MIDI technology is so fundamental to digital music creation, and so integrated into today’s DAWs that if you make music on a computer you’ve almost certainly used MIDI at some point already. Despite this, it can be difficult to untangle exactly what it is and what it does.
In this article, we’re going to dig into what MIDI is, where it came from, how it works, and – most importantly of all – how you can use it effectively in your own productions.
MIDI stands for Musical Instrument Digital Interface. It is a communication standard, or protocol, that allows digital music equipment to communicate. The key function of MIDI is therefore that it allows pieces of equipment such as your synthesizer and drum machine to talk to your computer – but it can also do much more than that, and we will go into plenty of detail on its capabilities further into this article.
An important factor to remember is that MIDI does not represent audio information – MIDI data is different from the data that is stored in audio files. Instead, it represents information about performance; the pitch of the notes that have been played, their duration, their volume, and so on.
MIDI is really the brainchild of two people - Dave Smith, founder of Sequential Circuits, and Ikutaru Kakehashi, founder of Roland – although others manufacturers were also involved. In 1981 compatibility between items of music hardware made by different manufacturers was a real problem; there was no way for them to communicate with each other. Smith and Kakehashi could see that the music tech landscape was shifting towards digital and was worried that this lack of compatibility would restrict people’s use of synthesizers – and that ultimately this would mean lower sales.
A need for a ‘universal’ communication standard was therefore identified, and MIDI was the result. In late 1982, MIDI was announced to the public and appeared on two new pieces of hardware; the Sequential Prophet-600 and Roland's JP6. At the January 1983 NAMM show, these two devices were successfully connected to one another at a public demonstration and a new era of music-making was ushered in.
MIDI devices transmit performance data via MIDI messages, which are composed of 8-bit numbers (or bytes). MIDI messages carry two important pieces of information – they can specify the type of message being sent (is the message about pitch, or velocity for example), as well as specifying the data value itself (what pitch should the note be? How hard is the velocity?).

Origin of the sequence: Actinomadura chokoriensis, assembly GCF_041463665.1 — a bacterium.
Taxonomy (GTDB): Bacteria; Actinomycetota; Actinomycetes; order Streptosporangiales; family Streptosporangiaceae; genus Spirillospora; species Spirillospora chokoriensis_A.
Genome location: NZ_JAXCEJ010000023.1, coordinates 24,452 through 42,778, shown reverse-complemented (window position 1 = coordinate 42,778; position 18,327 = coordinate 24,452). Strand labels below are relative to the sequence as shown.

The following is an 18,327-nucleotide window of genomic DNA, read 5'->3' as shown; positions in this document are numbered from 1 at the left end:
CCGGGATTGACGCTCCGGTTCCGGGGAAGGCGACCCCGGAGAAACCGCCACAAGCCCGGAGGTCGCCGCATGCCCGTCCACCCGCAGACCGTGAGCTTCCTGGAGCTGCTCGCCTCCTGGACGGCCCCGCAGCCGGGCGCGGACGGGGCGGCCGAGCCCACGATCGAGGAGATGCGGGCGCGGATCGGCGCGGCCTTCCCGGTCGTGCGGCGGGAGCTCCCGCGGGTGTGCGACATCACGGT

Message bytes can carry a range of values from 0-127. This means that MIDI volume starts at 0 – silent – and goes up to a maximum of 127. When it comes to pitch, there are 128 different note values, typically this starts from the C five octaves below middle C and extends more than 10 octaves. Some other key parameters that can be controlled by MIDI include:
In addition, some important system messages can be carried by midi. For example, the timing clock allows for synchronization between devices – this means that an arpeggio can be synchronised to your project BPM for example. The transport can also be controlled by MIDI, telling a device such as a drum machine when to start and when to stop.
Behind an audio interface and a set of monitors, a MIDI keyboard is probably the most common piece of equipment that we see connected to a computer as part of a music production setup. A MIDI keyboard allows us to play musical parts, which are recorded into a DAW as performance information.
This way we can quickly input chord patterns or melodies as MIDI data, which can then be edited at our leisure. This data can then be used to control software instruments and samplers or external hardware instruments – as long as they are MIDI compatible.
There are plenty of pieces of hardware out there that send MIDI messages, but that does not include a keyboard as part of their design. The most well-known are probably the Ableton Push and the Novation Launchpad, however, there are far simpler controllers out there too – for example, Monogram makes one that is literally only three sliders.
Controllers can sometimes be used to play melodies but they are often used for other functions such as launching samples, or changing parameters in real-time; a filter cut-off on a synth or the mix level on a delay plugin for example. Many MIDI keyboards offer some of this extra functionality too – often they come with sliders and knobs built in that can be assigned to different functions in your DAW. More on this later on!
MIDI ports are built to be connected to other MIDI ports using a 5-pin MIDI cable. A MIDI-compatible piece of hardware will generally feature at least two ports; MIDI In and MIDI Out. The ‘In’ is for receiving information, while the ‘Out’ is for sending it.
To explain how you would use a MIDI In and a MIDI Out, let’s consider an example in which we have a synthesizer with a keyboard connected to a DAW on our computer. The synth uses its MIDI In to receive information from the DAW; perhaps we have programmed a chord pattern, and we want to ‘play’ this pattern on our synthesiser so that we can record the results down as audio. MIDI can do this for us. We can use the MIDI Out on the synth to send information to the computer. That means we can use it as a MIDI controller to operate software synths in the DAW. In this imagined setup, the MIDI In on the computer is connected to the MIDI Out on the synth, and vice versa.